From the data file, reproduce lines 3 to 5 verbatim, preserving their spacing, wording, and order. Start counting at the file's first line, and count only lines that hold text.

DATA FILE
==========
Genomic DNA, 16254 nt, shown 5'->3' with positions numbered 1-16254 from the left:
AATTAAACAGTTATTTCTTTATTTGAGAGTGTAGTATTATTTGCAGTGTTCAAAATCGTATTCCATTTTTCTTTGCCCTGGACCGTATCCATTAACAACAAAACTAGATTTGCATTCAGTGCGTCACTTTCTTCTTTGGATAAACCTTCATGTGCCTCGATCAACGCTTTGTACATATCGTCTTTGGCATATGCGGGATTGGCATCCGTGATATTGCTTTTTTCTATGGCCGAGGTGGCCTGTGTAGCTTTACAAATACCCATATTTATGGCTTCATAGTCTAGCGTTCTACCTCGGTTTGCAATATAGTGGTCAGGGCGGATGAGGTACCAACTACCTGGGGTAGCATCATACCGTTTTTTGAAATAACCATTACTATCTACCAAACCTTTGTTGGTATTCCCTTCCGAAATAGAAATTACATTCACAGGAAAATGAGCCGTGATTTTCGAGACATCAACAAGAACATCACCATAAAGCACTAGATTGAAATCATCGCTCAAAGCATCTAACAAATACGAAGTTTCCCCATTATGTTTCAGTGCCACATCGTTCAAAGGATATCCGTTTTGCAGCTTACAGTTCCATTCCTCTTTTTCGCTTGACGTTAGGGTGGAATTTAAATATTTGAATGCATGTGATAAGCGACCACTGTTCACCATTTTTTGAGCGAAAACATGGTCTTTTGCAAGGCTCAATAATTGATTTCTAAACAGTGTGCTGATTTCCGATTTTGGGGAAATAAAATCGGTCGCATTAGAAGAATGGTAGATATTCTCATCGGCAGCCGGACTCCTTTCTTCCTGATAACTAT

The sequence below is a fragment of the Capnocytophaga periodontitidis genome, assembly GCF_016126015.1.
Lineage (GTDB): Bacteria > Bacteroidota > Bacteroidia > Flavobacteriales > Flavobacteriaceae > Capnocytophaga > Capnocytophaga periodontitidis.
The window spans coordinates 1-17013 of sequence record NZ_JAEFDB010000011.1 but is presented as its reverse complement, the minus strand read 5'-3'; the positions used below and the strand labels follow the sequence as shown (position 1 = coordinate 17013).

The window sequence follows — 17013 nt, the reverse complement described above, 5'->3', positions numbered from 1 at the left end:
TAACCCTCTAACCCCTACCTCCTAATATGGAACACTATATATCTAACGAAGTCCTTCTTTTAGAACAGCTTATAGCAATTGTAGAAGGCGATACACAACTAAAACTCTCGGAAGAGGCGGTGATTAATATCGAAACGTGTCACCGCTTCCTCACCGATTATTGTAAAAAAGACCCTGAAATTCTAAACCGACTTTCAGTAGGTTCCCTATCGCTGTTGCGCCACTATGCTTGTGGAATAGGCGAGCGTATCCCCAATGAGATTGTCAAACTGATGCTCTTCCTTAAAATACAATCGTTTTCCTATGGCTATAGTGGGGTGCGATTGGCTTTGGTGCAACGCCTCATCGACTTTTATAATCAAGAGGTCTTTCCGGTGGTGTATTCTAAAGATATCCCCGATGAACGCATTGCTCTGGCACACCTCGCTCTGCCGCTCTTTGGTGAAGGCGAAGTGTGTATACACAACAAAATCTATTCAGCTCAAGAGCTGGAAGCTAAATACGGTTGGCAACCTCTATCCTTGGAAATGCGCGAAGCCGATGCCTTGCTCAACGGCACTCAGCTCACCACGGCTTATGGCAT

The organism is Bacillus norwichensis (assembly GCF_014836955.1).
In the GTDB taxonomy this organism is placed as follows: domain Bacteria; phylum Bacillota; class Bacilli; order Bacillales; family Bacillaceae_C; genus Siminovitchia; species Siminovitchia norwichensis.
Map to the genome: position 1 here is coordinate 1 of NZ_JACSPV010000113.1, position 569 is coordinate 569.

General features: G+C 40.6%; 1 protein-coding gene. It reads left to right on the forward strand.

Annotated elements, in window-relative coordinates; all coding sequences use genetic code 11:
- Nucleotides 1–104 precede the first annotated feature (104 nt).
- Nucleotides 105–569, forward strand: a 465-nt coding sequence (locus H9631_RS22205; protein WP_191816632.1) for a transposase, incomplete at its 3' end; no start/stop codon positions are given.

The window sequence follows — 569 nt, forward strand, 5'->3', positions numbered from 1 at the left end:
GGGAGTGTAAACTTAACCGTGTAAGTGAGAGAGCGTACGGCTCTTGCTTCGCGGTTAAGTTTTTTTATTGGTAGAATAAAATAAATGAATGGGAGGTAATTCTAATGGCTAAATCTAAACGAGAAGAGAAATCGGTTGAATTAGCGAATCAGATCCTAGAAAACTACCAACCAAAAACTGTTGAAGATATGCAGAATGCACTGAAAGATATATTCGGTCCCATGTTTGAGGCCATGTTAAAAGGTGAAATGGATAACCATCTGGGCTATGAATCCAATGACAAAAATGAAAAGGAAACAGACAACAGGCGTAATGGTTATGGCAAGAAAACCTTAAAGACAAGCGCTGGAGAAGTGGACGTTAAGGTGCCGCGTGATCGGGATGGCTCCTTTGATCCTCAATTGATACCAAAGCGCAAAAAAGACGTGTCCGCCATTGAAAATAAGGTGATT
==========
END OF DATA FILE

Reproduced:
The sequence below is a fragment of the Capnocytophaga periodontitidis genome, assembly GCF_016126015.1.
Lineage (GTDB): Bacteria > Bacteroidota > Bacteroidia > Flavobacteriales > Flavobacteriaceae > Capnocytophaga > Capnocytophaga periodontitidis.
The window spans coordinates 1-17013 of sequence record NZ_JAEFDB010000011.1 but is presented as its reverse complement, the minus strand read 5'-3'; the positions used below and the strand labels follow the sequence as shown (position 1 = coordinate 17013).